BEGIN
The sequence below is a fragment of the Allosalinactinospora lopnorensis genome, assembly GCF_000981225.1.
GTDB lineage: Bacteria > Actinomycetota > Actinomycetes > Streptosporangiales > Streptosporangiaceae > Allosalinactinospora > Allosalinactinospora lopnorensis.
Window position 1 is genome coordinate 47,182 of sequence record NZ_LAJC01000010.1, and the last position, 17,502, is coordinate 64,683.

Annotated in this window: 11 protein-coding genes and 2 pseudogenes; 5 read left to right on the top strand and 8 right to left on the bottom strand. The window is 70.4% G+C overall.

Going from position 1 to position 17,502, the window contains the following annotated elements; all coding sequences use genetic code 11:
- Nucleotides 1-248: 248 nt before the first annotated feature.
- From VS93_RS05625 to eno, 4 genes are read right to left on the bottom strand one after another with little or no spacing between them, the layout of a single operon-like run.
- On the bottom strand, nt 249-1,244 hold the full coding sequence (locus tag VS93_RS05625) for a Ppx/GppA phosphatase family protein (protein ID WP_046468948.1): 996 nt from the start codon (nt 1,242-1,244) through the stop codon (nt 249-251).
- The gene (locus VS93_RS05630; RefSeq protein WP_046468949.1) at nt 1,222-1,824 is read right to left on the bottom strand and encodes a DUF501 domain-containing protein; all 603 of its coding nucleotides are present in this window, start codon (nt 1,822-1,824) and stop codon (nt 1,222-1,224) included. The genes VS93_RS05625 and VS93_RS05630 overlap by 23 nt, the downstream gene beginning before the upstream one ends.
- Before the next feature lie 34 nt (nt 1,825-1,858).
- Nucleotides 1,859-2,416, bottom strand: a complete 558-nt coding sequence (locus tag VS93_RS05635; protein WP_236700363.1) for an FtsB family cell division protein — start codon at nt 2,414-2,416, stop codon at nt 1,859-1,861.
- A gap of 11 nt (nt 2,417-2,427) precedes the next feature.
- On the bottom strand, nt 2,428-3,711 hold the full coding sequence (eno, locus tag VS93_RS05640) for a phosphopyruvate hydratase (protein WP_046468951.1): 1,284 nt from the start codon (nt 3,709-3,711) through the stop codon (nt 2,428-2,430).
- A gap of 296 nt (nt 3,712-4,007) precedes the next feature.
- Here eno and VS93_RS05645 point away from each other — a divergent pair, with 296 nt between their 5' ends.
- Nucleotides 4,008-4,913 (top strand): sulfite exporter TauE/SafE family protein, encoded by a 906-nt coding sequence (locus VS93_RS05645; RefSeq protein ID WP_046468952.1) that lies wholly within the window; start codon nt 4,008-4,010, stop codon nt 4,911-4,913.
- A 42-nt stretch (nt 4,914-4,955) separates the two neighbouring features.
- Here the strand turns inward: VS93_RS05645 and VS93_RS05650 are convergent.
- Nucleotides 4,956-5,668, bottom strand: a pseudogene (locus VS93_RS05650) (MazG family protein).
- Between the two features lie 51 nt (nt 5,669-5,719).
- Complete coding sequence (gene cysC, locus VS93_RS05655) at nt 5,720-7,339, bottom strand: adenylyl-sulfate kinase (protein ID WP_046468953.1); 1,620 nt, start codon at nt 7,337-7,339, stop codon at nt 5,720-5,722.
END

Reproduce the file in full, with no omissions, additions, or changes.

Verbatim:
The sequence below is a fragment of the Allosalinactinospora lopnorensis genome, assembly GCF_000981225.1.
GTDB lineage: Bacteria > Actinomycetota > Actinomycetes > Streptosporangiales > Streptosporangiaceae > Allosalinactinospora > Allosalinactinospora lopnorensis.
Window position 1 is genome coordinate 47,182 of sequence record NZ_LAJC01000010.1, and the last position, 17,502, is coordinate 64,683.

Annotated in this window: 11 protein-coding genes and 2 pseudogenes; 5 read left to right on the top strand and 8 right to left on the bottom strand. The window is 70.4% G+C overall.

Going from position 1 to position 17,502, the window contains the following annotated elements; all coding sequences use genetic code 11:
- Nucleotides 1-248: 248 nt before the first annotated feature.
- From VS93_RS05625 to eno, 4 genes are read right to left on the bottom strand one after another with little or no spacing between them, the layout of a single operon-like run.
- On the bottom strand, nt 249-1,244 hold the full coding sequence (locus tag VS93_RS05625) for a Ppx/GppA phosphatase family protein (protein ID WP_046468948.1): 996 nt from the start codon (nt 1,242-1,244) through the stop codon (nt 249-251).
- The gene (locus VS93_RS05630; RefSeq protein WP_046468949.1) at nt 1,222-1,824 is read right to left on the bottom strand and encodes a DUF501 domain-containing protein; all 603 of its coding nucleotides are present in this window, start codon (nt 1,822-1,824) and stop codon (nt 1,222-1,224) included. The genes VS93_RS05625 and VS93_RS05630 overlap by 23 nt, the downstream gene beginning before the upstream one ends.
- Before the next feature lie 34 nt (nt 1,825-1,858).
- Nucleotides 1,859-2,416, bottom strand: a complete 558-nt coding sequence (locus tag VS93_RS05635; protein WP_236700363.1) for an FtsB family cell division protein — start codon at nt 2,414-2,416, stop codon at nt 1,859-1,861.
- A gap of 11 nt (nt 2,417-2,427) precedes the next feature.
- On the bottom strand, nt 2,428-3,711 hold the full coding sequence (eno, locus tag VS93_RS05640) for a phosphopyruvate hydratase (protein WP_046468951.1): 1,284 nt from the start codon (nt 3,709-3,711) through the stop codon (nt 2,428-2,430).
- A gap of 296 nt (nt 3,712-4,007) precedes the next feature.
- Here eno and VS93_RS05645 point away from each other — a divergent pair, with 296 nt between their 5' ends.
- Nucleotides 4,008-4,913 (top strand): sulfite exporter TauE/SafE family protein, encoded by a 906-nt coding sequence (locus VS93_RS05645; RefSeq protein ID WP_046468952.1) that lies wholly within the window; start codon nt 4,008-4,010, stop codon nt 4,911-4,913.
- A 42-nt stretch (nt 4,914-4,955) separates the two neighbouring features.
- Here the strand turns inward: VS93_RS05645 and VS93_RS05650 are convergent.
- Nucleotides 4,956-5,668, bottom strand: a pseudogene (locus VS93_RS05650) (MazG family protein).
- Between the two features lie 51 nt (nt 5,669-5,719).
- Complete coding sequence (gene cysC, locus VS93_RS05655) at nt 5,720-7,339, bottom strand: adenylyl-sulfate kinase (protein ID WP_046468953.1); 1,620 nt, start codon at nt 7,337-7,339, stop codon at nt 5,720-5,722.